advertisement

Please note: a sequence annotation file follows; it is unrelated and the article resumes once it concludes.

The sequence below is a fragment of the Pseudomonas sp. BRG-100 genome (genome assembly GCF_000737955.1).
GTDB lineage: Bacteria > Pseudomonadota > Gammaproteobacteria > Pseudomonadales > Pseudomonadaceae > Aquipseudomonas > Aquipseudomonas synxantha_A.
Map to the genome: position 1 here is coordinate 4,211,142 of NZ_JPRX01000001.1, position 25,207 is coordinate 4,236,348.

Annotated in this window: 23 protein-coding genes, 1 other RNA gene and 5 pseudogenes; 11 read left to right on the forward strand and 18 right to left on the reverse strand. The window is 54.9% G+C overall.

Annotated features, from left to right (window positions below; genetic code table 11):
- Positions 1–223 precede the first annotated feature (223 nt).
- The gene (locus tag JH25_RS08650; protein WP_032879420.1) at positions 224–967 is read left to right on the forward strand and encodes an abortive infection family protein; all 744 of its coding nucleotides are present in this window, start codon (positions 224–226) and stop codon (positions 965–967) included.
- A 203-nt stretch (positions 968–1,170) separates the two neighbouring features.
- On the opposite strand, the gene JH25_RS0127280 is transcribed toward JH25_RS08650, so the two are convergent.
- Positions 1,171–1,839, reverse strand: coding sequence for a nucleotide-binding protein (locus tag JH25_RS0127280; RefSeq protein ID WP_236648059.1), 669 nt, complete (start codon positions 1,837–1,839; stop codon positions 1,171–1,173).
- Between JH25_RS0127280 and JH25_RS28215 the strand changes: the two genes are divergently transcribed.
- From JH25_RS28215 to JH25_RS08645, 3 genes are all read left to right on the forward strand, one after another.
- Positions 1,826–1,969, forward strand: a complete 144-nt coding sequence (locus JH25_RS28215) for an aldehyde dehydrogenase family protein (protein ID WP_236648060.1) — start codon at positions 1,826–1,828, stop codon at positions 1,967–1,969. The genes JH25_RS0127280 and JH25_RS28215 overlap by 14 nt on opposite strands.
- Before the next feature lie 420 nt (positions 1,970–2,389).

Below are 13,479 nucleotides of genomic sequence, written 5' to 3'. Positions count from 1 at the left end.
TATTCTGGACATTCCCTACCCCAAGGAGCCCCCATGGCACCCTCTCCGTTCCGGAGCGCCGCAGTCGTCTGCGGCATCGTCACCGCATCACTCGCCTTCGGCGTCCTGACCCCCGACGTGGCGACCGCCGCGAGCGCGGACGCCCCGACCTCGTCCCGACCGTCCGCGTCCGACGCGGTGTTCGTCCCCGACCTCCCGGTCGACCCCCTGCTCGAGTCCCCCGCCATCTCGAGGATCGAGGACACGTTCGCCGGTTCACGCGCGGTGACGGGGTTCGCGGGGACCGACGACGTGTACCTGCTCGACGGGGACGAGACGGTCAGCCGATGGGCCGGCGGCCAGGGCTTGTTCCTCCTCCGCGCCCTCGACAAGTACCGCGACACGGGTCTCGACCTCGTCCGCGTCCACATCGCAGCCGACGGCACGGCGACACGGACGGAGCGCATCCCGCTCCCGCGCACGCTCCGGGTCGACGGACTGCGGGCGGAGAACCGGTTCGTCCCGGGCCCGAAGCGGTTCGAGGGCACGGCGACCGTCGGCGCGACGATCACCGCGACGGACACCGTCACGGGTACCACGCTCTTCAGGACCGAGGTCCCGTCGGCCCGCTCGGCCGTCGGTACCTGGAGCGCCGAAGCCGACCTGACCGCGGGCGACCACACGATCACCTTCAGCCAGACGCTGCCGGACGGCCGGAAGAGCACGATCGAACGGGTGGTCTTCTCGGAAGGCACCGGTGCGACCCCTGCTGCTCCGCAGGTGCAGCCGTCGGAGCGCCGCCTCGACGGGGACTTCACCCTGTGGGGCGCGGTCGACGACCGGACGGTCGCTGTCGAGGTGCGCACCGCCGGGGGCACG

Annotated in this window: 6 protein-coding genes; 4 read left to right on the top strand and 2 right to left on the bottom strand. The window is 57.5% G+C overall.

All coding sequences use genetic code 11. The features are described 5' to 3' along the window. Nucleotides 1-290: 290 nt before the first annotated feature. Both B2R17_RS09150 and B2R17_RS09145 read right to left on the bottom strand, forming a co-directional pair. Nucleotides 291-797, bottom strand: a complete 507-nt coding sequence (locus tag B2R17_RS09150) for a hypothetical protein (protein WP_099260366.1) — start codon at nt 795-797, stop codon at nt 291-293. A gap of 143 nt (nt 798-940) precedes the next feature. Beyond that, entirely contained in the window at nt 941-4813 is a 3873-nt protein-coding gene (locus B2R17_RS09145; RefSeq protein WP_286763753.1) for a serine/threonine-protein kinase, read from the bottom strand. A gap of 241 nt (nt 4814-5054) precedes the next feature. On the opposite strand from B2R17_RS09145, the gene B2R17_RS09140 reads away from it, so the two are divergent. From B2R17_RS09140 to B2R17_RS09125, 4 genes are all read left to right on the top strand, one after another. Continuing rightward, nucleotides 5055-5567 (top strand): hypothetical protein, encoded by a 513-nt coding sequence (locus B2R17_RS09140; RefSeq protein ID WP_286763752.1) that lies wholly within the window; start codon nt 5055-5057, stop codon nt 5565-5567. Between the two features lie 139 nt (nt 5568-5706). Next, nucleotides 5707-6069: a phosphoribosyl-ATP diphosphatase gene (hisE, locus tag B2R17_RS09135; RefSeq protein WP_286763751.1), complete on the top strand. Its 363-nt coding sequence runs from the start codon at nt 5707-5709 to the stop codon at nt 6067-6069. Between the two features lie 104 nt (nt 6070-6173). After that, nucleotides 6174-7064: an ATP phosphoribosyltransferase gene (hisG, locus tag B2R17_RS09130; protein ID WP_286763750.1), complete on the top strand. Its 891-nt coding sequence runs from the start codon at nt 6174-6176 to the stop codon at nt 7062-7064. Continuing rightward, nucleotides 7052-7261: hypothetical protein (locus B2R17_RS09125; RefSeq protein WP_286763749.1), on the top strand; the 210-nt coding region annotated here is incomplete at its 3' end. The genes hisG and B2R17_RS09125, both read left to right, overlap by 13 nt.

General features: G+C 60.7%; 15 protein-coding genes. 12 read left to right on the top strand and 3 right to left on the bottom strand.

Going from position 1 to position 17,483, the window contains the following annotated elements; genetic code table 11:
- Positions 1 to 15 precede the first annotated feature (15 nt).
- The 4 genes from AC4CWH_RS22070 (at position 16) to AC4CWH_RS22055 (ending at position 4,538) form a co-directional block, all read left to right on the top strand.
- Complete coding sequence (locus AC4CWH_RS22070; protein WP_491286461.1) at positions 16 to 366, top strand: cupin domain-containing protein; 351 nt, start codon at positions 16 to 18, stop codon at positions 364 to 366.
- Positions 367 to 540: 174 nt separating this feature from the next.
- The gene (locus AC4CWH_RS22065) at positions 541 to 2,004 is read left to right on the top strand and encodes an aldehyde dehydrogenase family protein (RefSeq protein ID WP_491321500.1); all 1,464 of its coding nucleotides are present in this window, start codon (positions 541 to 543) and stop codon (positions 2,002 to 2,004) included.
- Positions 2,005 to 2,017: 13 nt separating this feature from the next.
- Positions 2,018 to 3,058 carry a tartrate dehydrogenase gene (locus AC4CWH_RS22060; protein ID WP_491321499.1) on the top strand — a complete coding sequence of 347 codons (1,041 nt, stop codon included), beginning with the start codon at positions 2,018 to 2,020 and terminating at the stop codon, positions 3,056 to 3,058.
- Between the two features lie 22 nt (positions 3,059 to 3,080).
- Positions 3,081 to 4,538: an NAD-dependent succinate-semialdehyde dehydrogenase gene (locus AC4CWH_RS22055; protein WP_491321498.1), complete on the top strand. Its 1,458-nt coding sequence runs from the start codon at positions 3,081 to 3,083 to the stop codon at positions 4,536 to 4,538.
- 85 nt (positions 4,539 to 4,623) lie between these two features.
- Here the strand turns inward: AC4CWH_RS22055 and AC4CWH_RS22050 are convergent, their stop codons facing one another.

InternationalJournal of Industrial Engineering and Management (IJIEM), Vol. 6 No 1, 2015, pp.1-6 Available online at www.ftn.uns.ac.rs/ijiem ISSN 2217-2661 UDK: 621.22 UDK: 621.5 Experimental Validation of Change of Volume in Pneumatic Artificial Muscle during Excitation Miha Pipan Faculty of Mechanical Engineering, University of Ljubljana, Aškerčeva 6, 1000 Ljubljana, Slovenia, [email protected] Received (14.07.2014.); Revised (16.02.2015.); Accepted (02.03.2015.) Abstract The majority of pneumatic artificial muscles (PAMs) models for calculating generated force with virtual work are good approximations. These models usually do nottake into account the edge deformations of the muscle orthe elastic deformations of the muscle bladder as a function of different internal pressure of the muscle, but only the contraction of the muscle. This paper presents the method that enables us to accurately measure the change in pneumatic muscle volume. Experimental results are compared with the standard Chou model. Also, further improvement of the PAM model is suggested. Key words: pneumatic artificial muscle, machine vision, volume calculation, camera calibration. 1. INTRODUCTION PAM actuator is a mechanical actuator that contracts when air pressure is applied. As the pressure in the bladder increases through the valve air supply the muscle contracts (Figure 1) [1]. achieve a fast control loop the pneumatic valves must have as fast response as possible. Therefore, special attention has to be paid to the choice of the most suitable valves and especially to the choice of actuators, which enable a high dynamic operation of the valve [2]. It is also very important to choose the best valve configuration regarding metering edges and to check the system response and suitability of the valve choice through the modelling and simulation of the whole system [3]. First step in making a new and improved mathematical model of PAM’s generated force is to measure the volume in the different states of contraction under different pressure and load. 2. VOLUME OF A PNEUMATIC ARTIFICIAL MUSCLE To calculate the generated force using a mathematical model most researchers use the Chou and Hannaford model [4], which is based on virtual work, where input work Win in PAM is expressed as (Eq. 1): ' dWin ∫ ( P − Po )dli dsi = P dV (1) Si Figure 1. PAM generating force and contraction with an increase of internal pressure p [1] PAM consists of a rubber bladder and reinforcement fibres. The reinforcement fibres act as a leverage to generate as much contractile force as possible. The fibres must be correctly oriented in respect to PAM’s main axis. The combination of changing air pressure in both the muscle and the rubber bladder during operation makes PAM’s characteristics highly nonlinear.The dynamic spring and dumping coefficients are constantly changing and therefore the control algorithms must have very fast control loops. To The P is absolute PAM’s pressure, P0– ambient pressure, dli – inner surface displacement,dsi – area vector, P’–relative pressure and dV–change in volume. To calculate generated force the output work Woutis equalled with the input work (Eq. 2) and the result is a generated force F as a function of change of volume that depends on the axial displacement dL(Eq. 3). IJIEM dWout = − FdL (2) 2 Pipan F = −p dV dL (3) deformation. Figure 3 presents the experimental setup during the camera calibration using the algorithm, which is described in detail in [8]. The Chou model then suggests, that the fibre length does not change and the generated force is calculated as a function of change in fibre angle (Eq. 4) ' F= πD02 P 4 (3 cos 2 − 1) (4) This widely used model does not take into account that fibres can extendand therefore the volume changes. Tsagarakiset. al.[5] and Tondu et.al. [6]have made some attempts to improve this model byincluding friction loss in bladder. . In this paper we show an experiment that enabled us to measure the internal volume in the muscle and to compare it to the mathematical model. 2. EXPERIMENTAL SETUP To measure the volume of the muscle the machine vision was applied (Figure 2). The machine vision applications are widely used in industry for fault detection, measurement and data extraction [7]. The pneumatic muscle was fixed horizontally on linear guides with clamping mechanism. The contraction of the muscle was fixed in different positions while the internal pressure was increased from 1 to 6 bar. During the incremental pressure raise the pictures of PAM were taken for further analysis. The pressure inside the muscle was controlled by two fast switching valves, the pressure sensor and an embedded PCX controller (Figure 2). Figure 3. Camera calibration using chess board. A – CCD camera, B – PC, C – chess board and D – PCX controller After calibratingthe camera the relative width of the camera pixels has to be calculated. This can be done with the use of the calibration blocks. 3. THE EXPERIMENT For the experiment we chose the combination of pressures from 1 to 6 bar and contractions from 0 mm to maximum PAM’s contraction. The combinations of the measured parameters are shown in table 1. The contraction was made in 2.5 mm steps from 0 to maximum contraction. Maximum contraction depends on the pressure in the muscle and increases to maximum of 25% of total PAM’s length at 6 bar. Table 1. Combinations of the measured parameters Pressure [bar] 1 2 Figure 2. Experimental setup for the image acquisition of PAM’s volume. A – PC with Matlab, B – linear guides with clamping device, C – pressure sensor, D – displacement sensor, F – force sensor, G - fast switching valves, H – high resolution industrial camera and I – PCX controller Cont. [mm] To achieve best possible accuracy the camera had to be calibrated. The calibration was used for correction of radial and axial distortion, due to camera lens IJIEM 0 -5 0 -23 3 035 4 5 6 0 - 40 0- 45 0 -50 Pipan 3 4. CALCULATION OF PAM’S VOLUME After the acquisition of all states of PAM, the images had to be prepared for analysis. This was done in 3 steps: A) Defining a region of interest and cropping the picture; B) Converting the cropped picture from RGB to binary form and reducing noise and mask PAM’s logo; C) Inverting picture for blob analysis. All three steps are shown in figure 4. Figure 5. Calculation of volume using Guldin’s rule.AS – area under the curve, y0 – distance from rotational axis to the centre of gravity of the area, y – function of the curve and S – length of the curve The volume is therefore calculated as shown in equation (5). V=2 πy 0 As (5) We used the blob analysisto calculate the y0 and AS. The blob analysis was done in the following steps: A) Loading binary image to memory; B) Findingblob; C) Determining the centre, minor axis, major axis and angle of the blob; D) Rotating the blob and making two identical parts; E) Makingblob analysis of upper and lower parts, calculating their area and distance to rotation axis; F) Calculating the average value of upper and lower area and centre of gravity. Figure 6 shows two detected blobs with calculated area and centre of gravity. Figure 4. Image preparation for analysis After the image preparation, the volume of the pneumatic muscle was determined with the use of blob analysis in Matlab [9] and the use of Guldin’s rule [10] for calculation of volume for rotated area. Guldin’s rule states that the volume of the solid, which can be created by rotating a 2D shape around an external axis, is equal to the product of the area of the rotated shape and the distance travelled by the shape's geometric centroid, as shown on figure 5. Figure 6. Calculated area and centre of gravity for upper and lower part of PAM for calculation of y0 and AS However, the calculated volume presented the entire volume of the muscle and not only the inside volume of the air. Therefore, in this paper we must subtract the calculated volume with the volume of the bladder. The bladder is made from rubber and is known to be incompressible [11], therefore, we must calculate the volume and make it constant. The volume is calculated IJIEM 4 Pipan by taking one PAM apart and by measuring the inner and outer diameter. Table 2. Measurement results for PAM Length [mm] 200 Inner diameter [mm] 20 Bladder thickness [mm] 2,05 Volume Vp 3 [mm ] The results of the measurement are presented in table 2. After calculatingthebladder volume, we were able to calculate the volume of PAM in different states and compare it to the standard Chou model. 5. EXPERIMENTAL RESULTS AND COMPARISON TO CHOU MODEL 28401 Figure 7. shows a cut out part of PAM used for measurement of dimensions and determination of the angle of fibres in the bladder. The experimentally acquired data clearly show that the internal volume of the muscle increases with the increase of pressure while the level of contraction stays constant. This is not included in Chou’s model. In figure 10 the graph of measured volume of PAM is shown at different contractions and pressures. Figure 7. Cut out part of PAM for measurement of bladder dimensions (A) and fibre angle α (B). The PAM fibres are positioned in the bladder in two layers one over another as shown in figure 8. Figure 10. Change of PAM’s internal volume as a function of contraction and pressure Closer look of the data (see Figure 11) shows that at the same contractions of the PAM and at different pressures the volume changes nonlinearly. Figure 11 displays only the acquired data of PAM’s volume at contractions between 15 and 17.5 mm. Figure 8. Two layers of PAM fibres(A – PAM bladder, B – first layer of fibres, C – second layer of fibres) The angles of fibres of the upper and lower layers are opposite to each other to prevent the PAM from twisting under contraction so that only axial force is generated. The angle of reinforcement fibres angle α is 25° and is shown in image 9. Figure 11. Detail A - Change of volume for contraction between 15 and 17.5 mm Image 9. Angle α of the upper reinforcement fibre layer. We can conclude from the observations that the difference in volume at all contractions is always only a function of the pressure. Figure 12 contains a graph representing the relation between the calculated IJIEM Pipan 5 volume, difference of the muscle and the incremental pressure change from 1 to 6 bar. Figure 12. Change of volume in % depending on muscle pressure A comparison between the experimental data and the Chou model (see Figure 13) shows that in general the Chou model corresponds with the experimental results of the volume change only at the PAM pressure of P = 1 bar. But at the PAM pressure of P = 1 bar the muscle can contract only approximately 3 %. Therefore, at the PAM pressure of P = 6 bar, when the muscle contraction can reach full 25% of PAM’s length, the difference in the volume comparingthe measured data and the Chou model is the greatest. Figure 13. The comparison of the Chou model and the gathered experimental data. The Chou model can therefore be improved by a simple function, which takes into account the stretching of the bladder under different pressures and then uses this new model to calculate generated force. The difference between experimental data for the muscle volume at the pressure of p = 6 bar and the 3 Chou model is shown in mm in figure 14. It is obvious that the deviation between the Chou model and the experimental results is nonlinear and depends on the PAM’s contraction. Figure 14. Calculated difference between the Chou model and the experimental data for PAM at 6 bar and contraction from 0 to 50 mm 6. DISCUSSION AND CONCLUSION The aim of the experimental research, presented in this paper was to measure the change of the PAM’s volume at different contractions and pressures and to compare the results with the Chou model. The standard and the most used Chou model assumes that fibres in PAM bladder do notextend under pressure and therefore the volume does notchange. In this paper we proved that there is a significant change in the volume of the PAM in comparison to the Chou model. The volume was measured with the use of high resolution machine vision camera for acquiring images of the pneumatic muscle at different states. For the purpose of this experimental approach the camera had to be calibrated to compensate for lens distortion and relative pixel dimension for accurate PAM image acquisition. The algorithm using the blobanalysis and Guldin’s rule for volume calculation was used. From the experimental results, it is clear that the volume change is not only the function of the contraction but it depends also on the pressure change. Therefore, the Chou model can be modified with the suggested correction as the function of pressure and contraction. As a result, we could get more accurate generated force with the use of virtual work. Also, for further experiments, the losses in PAM’s should be measured and included in the calculation. Thiswould enable us to make an accurate model of force generated by PAMs in different states. 7. REFERENCES [1] [2] [3] [4] IJIEM FESTO, (2013) Fluidic Muscle DMSP/MAS Herakovic,N. and Bevk, T., (2010). "Analysis of the material and the actuator influence on the characteristics of a pneumatic valve", Materiali in tehnologije, ISSN 1580-2949. Vol. 44, No. 1, pp. 37-40. Simic, M., Debevec, M. and Herakovic, N., (2014). "Modelling of hydraulic spool-valves with specially designed metering edges", Strojniškivestnik, ISSN 0039-2480, Vol. 60, No. 2, pp. 77-83. Chou,C. P. and Hannaford, B., (1996). "Measurement and modeling of McKibben pneumatic artificial muscles," in IEEE Transactions on Robotics and Automation, vol. 12, Seatle,pp. 90-102. 6 [5] [6] [7] [8] Pipan Tsagarakis,N. and Caldwell, D. G., (2000). "Improved modeling and assessment of pneumatic muscle actuators," in International Conference on Robotics and Automation, vol. 4, San Francisco, pp. 3641-3646. Tondu,B. and Lopez, P., (2000). "Modeling and control of McKibbenarticial muscle robot actuators," Control Systems Magazine, vol. 20, no. 2, pp. 15-38. Herakovic, N., Simic M., F. Trdic and J. Skvarc, (2011). "A machinevision system for automated quality control of welded rings". Machine vision and applications, ISSN 0932-8092, Vol. 22, No. 6, pp. 967-981 Zhang,Z., (1999). Flexible Camera Calibration By Viewing a Plane From Unknown Orientations, (1999). The Proceedings of the Seventh IEEE International Conference on Computer Vision, vol. 1,pp. 666 – 673. [9] Gonzalez, R.C., Woods, R.E., Eddins, S.L. ,(2004). Digital Image Processing Using MATLAB. Pearson Prentice-Hall. [10] Kraut, B., Puhar, J., and Stropnik, J., (2006). KrautovStrojnis kiPriroc nik. Ljubljana: LitteraPicta. [11] Mott, P.H ,Dorgan, J.R. , Roland, C.M., (2008). The bulk modulus and Poisson's ratio of “incompressible” materials, Journal of Sound and Vibration, Volume 312, Issues 4–5, Pages 572-575. Eksperimentalna Provera Promene Zapremine Pneumatskog Veštačkog Mišića Usled Pobude Miha Pipan Primljen (14.07.2014.); Recenziran (16.02.2015); Prihvaćen (02.03.2015) Rezime Većina modela pneumatskog veštačkog mišića (PAM) za izračunavanjenje proizvedene sile koje proizilaze iz virtualnog rada su samo približne. Ovi modeli ne uzimaju u obzir deformacije na ivici mišića i elastične deformacije mehura mišića zbog promene pritiska već samo kontrakcije mišića. Ovaj članak predstavlja metodu koja nam omogućava precizno merenje promena zapremine u pneumatskom mišiću. Eksperimentalni rezultati su zatim upoređivani sa standardnim Chou modelom. Takođe se predlaže buduće unapređenje PAM modela. Ključne reči: pneumatski veštački mišić, mašinski vid, računanje zapremine, kalibracija kamere IJIEM